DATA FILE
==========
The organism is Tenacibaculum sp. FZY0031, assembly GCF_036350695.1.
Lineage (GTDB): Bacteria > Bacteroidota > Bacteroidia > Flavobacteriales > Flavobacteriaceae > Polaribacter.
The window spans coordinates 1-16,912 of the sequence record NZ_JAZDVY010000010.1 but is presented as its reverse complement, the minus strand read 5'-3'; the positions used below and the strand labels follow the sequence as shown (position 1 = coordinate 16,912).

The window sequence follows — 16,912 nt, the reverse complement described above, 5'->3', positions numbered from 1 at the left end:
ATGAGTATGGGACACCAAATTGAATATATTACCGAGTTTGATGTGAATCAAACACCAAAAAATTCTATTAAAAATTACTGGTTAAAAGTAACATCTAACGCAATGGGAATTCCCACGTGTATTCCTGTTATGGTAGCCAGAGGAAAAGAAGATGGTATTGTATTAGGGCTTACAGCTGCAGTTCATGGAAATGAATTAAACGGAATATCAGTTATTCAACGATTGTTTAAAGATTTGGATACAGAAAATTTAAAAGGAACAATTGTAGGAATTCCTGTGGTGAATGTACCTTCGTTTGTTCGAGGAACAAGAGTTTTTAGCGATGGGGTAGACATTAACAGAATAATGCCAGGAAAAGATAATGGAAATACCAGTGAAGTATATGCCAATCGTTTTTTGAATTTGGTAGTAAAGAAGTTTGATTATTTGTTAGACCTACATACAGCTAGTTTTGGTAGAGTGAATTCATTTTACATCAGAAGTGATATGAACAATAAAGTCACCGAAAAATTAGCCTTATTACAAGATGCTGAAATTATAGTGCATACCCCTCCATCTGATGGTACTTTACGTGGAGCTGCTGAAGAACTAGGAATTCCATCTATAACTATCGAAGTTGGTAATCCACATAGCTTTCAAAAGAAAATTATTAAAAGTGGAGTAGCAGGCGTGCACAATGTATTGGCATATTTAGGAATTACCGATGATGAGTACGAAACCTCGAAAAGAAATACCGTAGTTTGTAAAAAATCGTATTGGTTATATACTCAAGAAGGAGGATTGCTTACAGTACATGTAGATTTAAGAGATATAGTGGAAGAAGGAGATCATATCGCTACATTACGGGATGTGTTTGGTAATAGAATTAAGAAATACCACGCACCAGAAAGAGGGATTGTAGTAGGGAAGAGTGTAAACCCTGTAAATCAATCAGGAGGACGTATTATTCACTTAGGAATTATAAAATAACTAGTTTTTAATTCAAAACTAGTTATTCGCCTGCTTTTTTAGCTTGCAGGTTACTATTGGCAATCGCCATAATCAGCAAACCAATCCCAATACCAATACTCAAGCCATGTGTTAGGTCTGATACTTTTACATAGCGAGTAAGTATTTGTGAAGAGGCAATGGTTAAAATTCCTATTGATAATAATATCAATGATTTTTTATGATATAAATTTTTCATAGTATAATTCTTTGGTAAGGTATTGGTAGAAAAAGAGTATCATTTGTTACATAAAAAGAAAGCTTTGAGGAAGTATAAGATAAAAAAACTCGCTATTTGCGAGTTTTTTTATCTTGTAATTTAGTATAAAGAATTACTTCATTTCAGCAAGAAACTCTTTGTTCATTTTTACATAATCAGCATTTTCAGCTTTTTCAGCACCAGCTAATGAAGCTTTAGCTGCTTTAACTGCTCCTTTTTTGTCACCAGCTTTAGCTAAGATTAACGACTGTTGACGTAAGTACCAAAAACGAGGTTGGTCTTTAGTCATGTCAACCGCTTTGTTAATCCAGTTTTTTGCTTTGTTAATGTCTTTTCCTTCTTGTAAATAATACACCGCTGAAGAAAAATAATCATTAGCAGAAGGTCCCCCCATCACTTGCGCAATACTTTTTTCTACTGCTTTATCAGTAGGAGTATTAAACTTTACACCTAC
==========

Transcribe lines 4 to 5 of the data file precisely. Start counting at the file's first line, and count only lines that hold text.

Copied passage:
The window sequence follows — 16,912 nt, the reverse complement described above, 5'->3', positions numbered from 1 at the left end:
ATGAGTATGGGACACCAAATTGAATATATTACCGAGTTTGATGTGAATCAAACACCAAAAAATTCTATTAAAAATTACTGGTTAAAAGTAACATCTAACGCAATGGGAATTCCCACGTGTATTCCTGTTATGGTAGCCAGAGGAAAAGAAGATGGTATTGTATTAGGGCTTACAGCTGCAGTTCATGGAAATGAATTAAACGGAATATCAGTTATTCAACGATTGTTTAAAGATTTGGATACAGAAAATTTAAAAGGAACAATTGTAGGAATTCCTGTGGTGAATGTACCTTCGTTTGTTCGAGGAACAAGAGTTTTTAGCGATGGGGTAGACATTAACAGAATAATGCCAGGAAAAGATAATGGAAATACCAGTGAAGTATATGCCAATCGTTTTTTGAATTTGGTAGTAAAGAAGTTTGATTATTTGTTAGACCTACATACAGCTAGTTTTGGTAGAGTGAATTCATTTTACATCAGAAGTGATATGAACAATAAAGTCACCGAAAAATTAGCCTTATTACAAGATGCTGAAATTATAGTGCATACCCCTCCATCTGATGGTACTTTACGTGGAGCTGCTGAAGAACTAGGAATTCCATCTATAACTATCGAAGTTGGTAATCCACATAGCTTTCAAAAGAAAATTATTAAAAGTGGAGTAGCAGGCGTGCACAATGTATTGGCATATTTAGGAATTACCGATGATGAGTACGAAACCTCGAAAAGAAATACCGTAGTTTGTAAAAAATCGTATTGGTTATATACTCAAGAAGGAGGATTGCTTACAGTACATGTAGATTTAAGAGATATAGTGGAAGAAGGAGATCATATCGCTACATTACGGGATGTGTTTGGTAATAGAATTAAGAAATACCACGCACCAGAAAGAGGGATTGTAGTAGGGAAGAGTGTAAACCCTGTAAATCAATCAGGAGGACGTATTATTCACTTAGGAATTATAAAATAACTAGTTTTTAATTCAAAACTAGTTATTCGCCTGCTTTTTTAGCTTGCAGGTTACTATTGGCAATCGCCATAATCAGCAAACCAATCCCAATACCAATACTCAAGCCATGTGTTAGGTCTGATACTTTTACATAGCGAGTAAGTATTTGTGAAGAGGCAATGGTTAAAATTCCTATTGATAATAATATCAATGATTTTTTATGATATAAATTTTTCATAGTATAATTCTTTGGTAAGGTATTGGTAGAAAAAGAGTATCATTTGTTACATAAAAAGAAAGCTTTGAGGAAGTATAAGATAAAAAAACTCGCTATTTGCGAGTTTTTTTATCTTGTAATTTAGTATAAAGAATTACTTCATTTCAGCAAGAAACTCTTTGTTCATTTTTACATAATCAGCATTTTCAGCTTTTTCAGCACCAGCTAATGAAGCTTTAGCTGCTTTAACTGCTCCTTTTTTGTCACCAGCTTTAGCTAAGATTAACGACTGTTGACGTAAGTACCAAAAACGAGGTTGGTCTTTAGTCATGTCAACCGCTTTGTTAATCCAGTTTTTTGCTTTGTTAATGTCTTTTCCTTCTTGTAAATAATACACCGCTGAAGAAAAATAATCATTAGCAGAAGGTCCCCCCATCACTTGCGCAATACTTTTTTCTACTGCTTTATCAGTAGGAGTATTAAACTTTACACCTAC